While the Indians left-hander wants to spend the rest of his career in Cleveland, he recognizes that his time with the team is running short.
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Lee, after learning in spring training that the Indians would not sign him to a contract extension, told the team that he plans to become a free agent when his current deal expires after the 2010 season, according to his agent, Darek Braunecker.
A trade appears inevitable, perhaps even by Friday’s non-waiver deadline. Lee, the reigning American League Cy Young Award winner, would prefer such a move to happen sooner rather than later, Braunecker said.
The Phillies, Dodgers, Angels, Rays and Rangers are among the teams pursuing Lee. One source with knowledge of the trade discussions estimates the chances of him getting moved are between 25 and 50 percent.
“I love Cleveland and I love being an Indian,” Lee told FOXSports.com. “I’ve always said I would prefer to play my entire career here. But I do understand the business and realize that it’s extremely unlikely that will happen.
“Like any player, I want the opportunity to play in the postseason, something that I didn’t get to do in 2007. If the Indians feel they can improve the club by trading me and it gives me the opportunity to hopefully pitch in the postseason, I’m fine with that.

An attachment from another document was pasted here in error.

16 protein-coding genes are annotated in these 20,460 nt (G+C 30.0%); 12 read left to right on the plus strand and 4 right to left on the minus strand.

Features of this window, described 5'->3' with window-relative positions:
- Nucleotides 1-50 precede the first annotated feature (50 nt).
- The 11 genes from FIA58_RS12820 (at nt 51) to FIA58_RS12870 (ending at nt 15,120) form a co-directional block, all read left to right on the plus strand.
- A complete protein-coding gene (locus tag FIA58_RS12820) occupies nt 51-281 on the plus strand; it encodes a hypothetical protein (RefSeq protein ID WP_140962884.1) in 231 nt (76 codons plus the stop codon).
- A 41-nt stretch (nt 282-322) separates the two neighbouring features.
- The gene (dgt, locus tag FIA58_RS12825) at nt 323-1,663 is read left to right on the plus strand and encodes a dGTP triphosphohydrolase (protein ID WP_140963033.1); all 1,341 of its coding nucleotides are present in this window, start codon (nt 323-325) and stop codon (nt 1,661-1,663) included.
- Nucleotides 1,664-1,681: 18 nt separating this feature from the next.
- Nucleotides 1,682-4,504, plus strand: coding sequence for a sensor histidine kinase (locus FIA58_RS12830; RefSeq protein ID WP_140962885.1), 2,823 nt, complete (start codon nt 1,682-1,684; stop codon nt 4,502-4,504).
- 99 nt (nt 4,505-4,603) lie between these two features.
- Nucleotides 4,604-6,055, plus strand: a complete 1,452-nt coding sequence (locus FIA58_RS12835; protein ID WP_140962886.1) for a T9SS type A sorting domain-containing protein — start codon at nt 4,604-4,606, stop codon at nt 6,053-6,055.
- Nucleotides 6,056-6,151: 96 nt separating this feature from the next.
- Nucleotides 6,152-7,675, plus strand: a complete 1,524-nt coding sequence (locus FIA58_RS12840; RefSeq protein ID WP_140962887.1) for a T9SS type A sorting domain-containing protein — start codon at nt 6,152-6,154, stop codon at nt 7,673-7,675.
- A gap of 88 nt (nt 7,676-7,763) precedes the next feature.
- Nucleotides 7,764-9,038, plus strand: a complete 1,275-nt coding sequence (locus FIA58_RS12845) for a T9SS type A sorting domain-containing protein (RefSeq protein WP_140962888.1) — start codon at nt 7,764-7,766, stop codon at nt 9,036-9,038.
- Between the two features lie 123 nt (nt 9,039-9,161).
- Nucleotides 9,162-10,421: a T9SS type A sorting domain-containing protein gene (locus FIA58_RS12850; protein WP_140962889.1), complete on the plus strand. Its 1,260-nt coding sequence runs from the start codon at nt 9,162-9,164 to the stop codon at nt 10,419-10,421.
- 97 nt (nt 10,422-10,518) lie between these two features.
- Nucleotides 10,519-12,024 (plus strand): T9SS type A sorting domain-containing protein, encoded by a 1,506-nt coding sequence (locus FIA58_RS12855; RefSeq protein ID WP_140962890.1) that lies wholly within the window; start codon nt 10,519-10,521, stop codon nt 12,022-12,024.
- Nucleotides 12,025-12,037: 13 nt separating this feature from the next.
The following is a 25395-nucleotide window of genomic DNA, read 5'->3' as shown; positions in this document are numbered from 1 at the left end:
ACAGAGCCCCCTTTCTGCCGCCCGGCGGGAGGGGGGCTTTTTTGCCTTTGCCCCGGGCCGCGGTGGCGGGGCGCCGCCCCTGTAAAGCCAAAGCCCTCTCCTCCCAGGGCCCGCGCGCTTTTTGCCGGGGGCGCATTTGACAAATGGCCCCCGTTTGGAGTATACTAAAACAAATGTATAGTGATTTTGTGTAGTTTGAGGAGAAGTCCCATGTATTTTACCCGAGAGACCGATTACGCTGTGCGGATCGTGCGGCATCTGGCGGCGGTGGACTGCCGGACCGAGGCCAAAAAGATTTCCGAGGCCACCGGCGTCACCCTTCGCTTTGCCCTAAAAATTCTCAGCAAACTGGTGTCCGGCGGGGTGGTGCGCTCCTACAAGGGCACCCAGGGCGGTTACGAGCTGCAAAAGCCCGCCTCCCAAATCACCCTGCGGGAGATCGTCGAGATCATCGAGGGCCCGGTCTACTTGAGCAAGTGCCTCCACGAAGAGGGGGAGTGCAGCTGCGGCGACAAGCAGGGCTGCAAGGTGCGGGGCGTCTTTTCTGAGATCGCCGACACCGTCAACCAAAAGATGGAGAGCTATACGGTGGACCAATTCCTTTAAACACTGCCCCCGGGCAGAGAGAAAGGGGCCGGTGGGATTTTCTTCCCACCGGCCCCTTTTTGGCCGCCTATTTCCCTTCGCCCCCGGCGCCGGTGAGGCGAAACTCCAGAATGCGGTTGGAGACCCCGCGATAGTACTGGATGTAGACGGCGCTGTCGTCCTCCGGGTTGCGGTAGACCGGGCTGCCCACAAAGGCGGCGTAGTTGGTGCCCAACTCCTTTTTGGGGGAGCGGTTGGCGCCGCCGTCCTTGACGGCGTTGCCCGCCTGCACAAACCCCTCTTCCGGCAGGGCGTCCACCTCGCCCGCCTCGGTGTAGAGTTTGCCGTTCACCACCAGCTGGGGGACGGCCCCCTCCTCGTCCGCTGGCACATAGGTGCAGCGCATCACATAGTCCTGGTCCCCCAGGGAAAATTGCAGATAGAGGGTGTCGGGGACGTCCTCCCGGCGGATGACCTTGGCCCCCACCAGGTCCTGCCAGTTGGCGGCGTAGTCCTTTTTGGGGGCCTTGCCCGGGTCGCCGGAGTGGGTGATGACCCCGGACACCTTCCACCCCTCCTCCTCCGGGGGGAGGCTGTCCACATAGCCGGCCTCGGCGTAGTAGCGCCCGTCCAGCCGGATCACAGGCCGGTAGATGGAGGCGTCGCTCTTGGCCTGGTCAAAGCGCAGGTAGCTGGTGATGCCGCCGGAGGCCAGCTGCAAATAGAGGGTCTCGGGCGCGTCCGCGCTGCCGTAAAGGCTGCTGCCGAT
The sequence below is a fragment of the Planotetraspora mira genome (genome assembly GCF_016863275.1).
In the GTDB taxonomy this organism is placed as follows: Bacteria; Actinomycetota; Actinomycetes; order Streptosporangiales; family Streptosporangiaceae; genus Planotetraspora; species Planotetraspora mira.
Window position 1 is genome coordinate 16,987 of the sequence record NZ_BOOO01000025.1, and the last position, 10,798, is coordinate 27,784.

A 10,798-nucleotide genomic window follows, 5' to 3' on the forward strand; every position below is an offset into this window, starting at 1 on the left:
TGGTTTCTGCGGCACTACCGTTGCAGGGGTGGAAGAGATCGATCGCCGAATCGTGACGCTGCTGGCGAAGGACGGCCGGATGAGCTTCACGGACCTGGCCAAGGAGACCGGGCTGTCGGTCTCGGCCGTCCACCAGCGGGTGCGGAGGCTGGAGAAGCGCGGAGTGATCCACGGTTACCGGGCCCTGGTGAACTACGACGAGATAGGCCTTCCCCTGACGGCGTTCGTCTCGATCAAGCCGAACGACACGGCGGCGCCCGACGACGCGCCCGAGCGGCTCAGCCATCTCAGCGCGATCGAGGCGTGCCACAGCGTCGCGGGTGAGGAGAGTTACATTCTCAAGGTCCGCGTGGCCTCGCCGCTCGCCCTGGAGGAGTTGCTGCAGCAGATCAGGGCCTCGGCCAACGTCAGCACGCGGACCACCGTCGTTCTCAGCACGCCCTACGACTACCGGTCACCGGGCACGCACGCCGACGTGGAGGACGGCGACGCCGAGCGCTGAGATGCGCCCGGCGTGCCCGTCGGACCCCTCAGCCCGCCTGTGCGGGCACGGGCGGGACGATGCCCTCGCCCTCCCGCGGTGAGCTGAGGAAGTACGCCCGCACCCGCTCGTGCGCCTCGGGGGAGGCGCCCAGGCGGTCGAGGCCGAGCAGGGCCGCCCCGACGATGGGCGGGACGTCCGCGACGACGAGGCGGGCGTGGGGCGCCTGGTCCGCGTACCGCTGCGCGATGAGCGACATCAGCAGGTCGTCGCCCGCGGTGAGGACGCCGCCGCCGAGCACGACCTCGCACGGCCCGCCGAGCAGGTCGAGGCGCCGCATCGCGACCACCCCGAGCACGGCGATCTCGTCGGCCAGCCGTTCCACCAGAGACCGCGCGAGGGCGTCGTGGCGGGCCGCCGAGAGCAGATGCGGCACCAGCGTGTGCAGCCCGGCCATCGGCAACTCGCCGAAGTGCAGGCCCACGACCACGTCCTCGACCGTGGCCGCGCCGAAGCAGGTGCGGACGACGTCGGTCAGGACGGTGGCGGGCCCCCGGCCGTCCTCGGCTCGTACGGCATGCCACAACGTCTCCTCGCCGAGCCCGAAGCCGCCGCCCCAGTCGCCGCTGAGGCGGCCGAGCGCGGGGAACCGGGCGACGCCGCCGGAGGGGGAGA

“But as of now, I’m an Indian and will continue to do my job for Cleveland until I’m told otherwise.”
Indians general manager Mark Shapiro declined comment.
Lee, 30, was left off the Indians’ roster for the Division Series and American League Championship Series in 2007 after starting the season injured, getting demoted to Class AAA and finishing 5-8 with a 6.29 ERA. He rebounded to win the Cy Young Award last season.
He is signed this season for $5.75 million. The Indians hold a $9 million option on him for 2010, after which he would become eligible for free agency.
The Indians are not trying to trade Lee because of his intent to become a free agent in 16 months. They will move him only if they can maximize his value and secure a package of multiple prospects, including a young starting pitcher with significant promise.
Lee has no control over the process. He has not made a formal trade demand. And, unlike Blue Jays right-hander Roy Halladay, the biggest pitching name on the trade market, he lacks a no-trade clause and cannot effectively choose his next team.
The Indians discussed an extension with Lee in spring training, and Lee informed the club he was open to the idea. The team, however, declined to make him an offer.
Lee will be 32 by the time his next contract would begin. The Indians, facing declining revenues in a mid-sized market, are not interested in signing a pitcher of that age to a long-term deal at market value.
At one point, Lee’s side is believed to have given the team the opportunity to exercise his 2010 option in exchange for his negotiating window to remain open throughout ’09.
The Indians, however, probably saw no advantage in exercising the option knowing that Lee could be injured at any point this season — and knowing that the chances of signing him to an extension were not good, anyway.
Lee is 7-9 this season with a 3.14 ERA and the eighth-worst run support in the American League.